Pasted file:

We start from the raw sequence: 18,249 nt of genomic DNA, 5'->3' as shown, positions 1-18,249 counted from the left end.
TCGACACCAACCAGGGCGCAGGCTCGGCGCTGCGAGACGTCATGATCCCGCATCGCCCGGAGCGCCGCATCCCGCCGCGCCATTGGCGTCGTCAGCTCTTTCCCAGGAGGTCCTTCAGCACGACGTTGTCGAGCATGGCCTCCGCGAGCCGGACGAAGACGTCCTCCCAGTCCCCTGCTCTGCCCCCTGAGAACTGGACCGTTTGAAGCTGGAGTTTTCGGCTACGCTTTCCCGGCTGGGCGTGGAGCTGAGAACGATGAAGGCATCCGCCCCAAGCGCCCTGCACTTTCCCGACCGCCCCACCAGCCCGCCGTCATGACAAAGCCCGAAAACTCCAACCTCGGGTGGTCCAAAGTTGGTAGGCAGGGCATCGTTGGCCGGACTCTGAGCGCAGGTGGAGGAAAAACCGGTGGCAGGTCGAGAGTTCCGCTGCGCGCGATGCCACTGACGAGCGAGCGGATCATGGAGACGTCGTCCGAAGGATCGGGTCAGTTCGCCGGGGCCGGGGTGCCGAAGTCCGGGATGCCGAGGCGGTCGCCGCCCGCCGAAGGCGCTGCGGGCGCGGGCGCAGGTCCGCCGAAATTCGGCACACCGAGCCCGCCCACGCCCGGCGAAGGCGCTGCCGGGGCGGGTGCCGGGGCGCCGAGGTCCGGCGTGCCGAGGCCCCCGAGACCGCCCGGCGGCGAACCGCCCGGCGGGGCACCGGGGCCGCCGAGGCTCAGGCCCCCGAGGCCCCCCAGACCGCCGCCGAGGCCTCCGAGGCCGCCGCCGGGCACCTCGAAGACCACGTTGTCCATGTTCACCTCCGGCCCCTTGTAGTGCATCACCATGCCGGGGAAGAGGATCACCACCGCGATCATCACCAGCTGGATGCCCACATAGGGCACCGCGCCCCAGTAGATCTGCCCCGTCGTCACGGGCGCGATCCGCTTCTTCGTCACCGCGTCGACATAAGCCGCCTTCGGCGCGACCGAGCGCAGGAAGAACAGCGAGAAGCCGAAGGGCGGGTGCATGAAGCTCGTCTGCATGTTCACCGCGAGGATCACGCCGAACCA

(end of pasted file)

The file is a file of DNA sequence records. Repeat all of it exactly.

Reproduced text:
We start from the raw sequence: 18,249 nt of genomic DNA, 5'->3' as shown, positions 1-18,249 counted from the left end.
TCGACACCAACCAGGGCGCAGGCTCGGCGCTGCGAGACGTCATGATCCCGCATCGCCCGGAGCGCCGCATCCCGCCGCGCCATTGGCGTCGTCAGCTCTTTCCCAGGAGGTCCTTCAGCACGACGTTGTCGAGCATGGCCTCCGCGAGCCGGACGAAGACGTCCTCCCAGTCCCCTGCTCTGCCCCCTGAGAACTGGACCGTTTGAAGCTGGAGTTTTCGGCTACGCTTTCCCGGCTGGGCGTGGAGCTGAGAACGATGAAGGCATCCGCCCCAAGCGCCCTGCACTTTCCCGACCGCCCCACCAGCCCGCCGTCATGACAAAGCCCGAAAACTCCAACCTCGGGTGGTCCAAAGTTGGTAGGCAGGGCATCGTTGGCCGGACTCTGAGCGCAGGTGGAGGAAAAACCGGTGGCAGGTCGAGAGTTCCGCTGCGCGCGATGCCACTGACGAGCGAGCGGATCATGGAGACGTCGTCCGAAGGATCGGGTCAGTTCGCCGGGGCCGGGGTGCCGAAGTCCGGGATGCCGAGGCGGTCGCCGCCCGCCGAAGGCGCTGCGGGCGCGGGCGCAGGTCCGCCGAAATTCGGCACACCGAGCCCGCCCACGCCCGGCGAAGGCGCTGCCGGGGCGGGTGCCGGGGCGCCGAGGTCCGGCGTGCCGAGGCCCCCGAGACCGCCCGGCGGCGAACCGCCCGGCGGGGCACCGGGGCCGCCGAGGCTCAGGCCCCCGAGGCCCCCCAGACCGCCGCCGAGGCCTCCGAGGCCGCCGCCGGGCACCTCGAAGACCACGTTGTCCATGTTCACCTCCGGCCCCTTGTAGTGCATCACCATGCCGGGGAAGAGGATCACCACCGCGATCATCACCAGCTGGATGCCCACATAGGGCACCGCGCCCCAGTAGATCTGCCCCGTCGTCACGGGCGCGATCCGCTTCTTCGTCACCGCGTCGACATAAGCCGCCTTCGGCGCGACCGAGCGCAGGAAGAACAGCGAGAAGCCGAAGGGCGGGTGCATGAAGCTCGTCTGCATGTTCACCGCGAGGATCACGCCGAACCA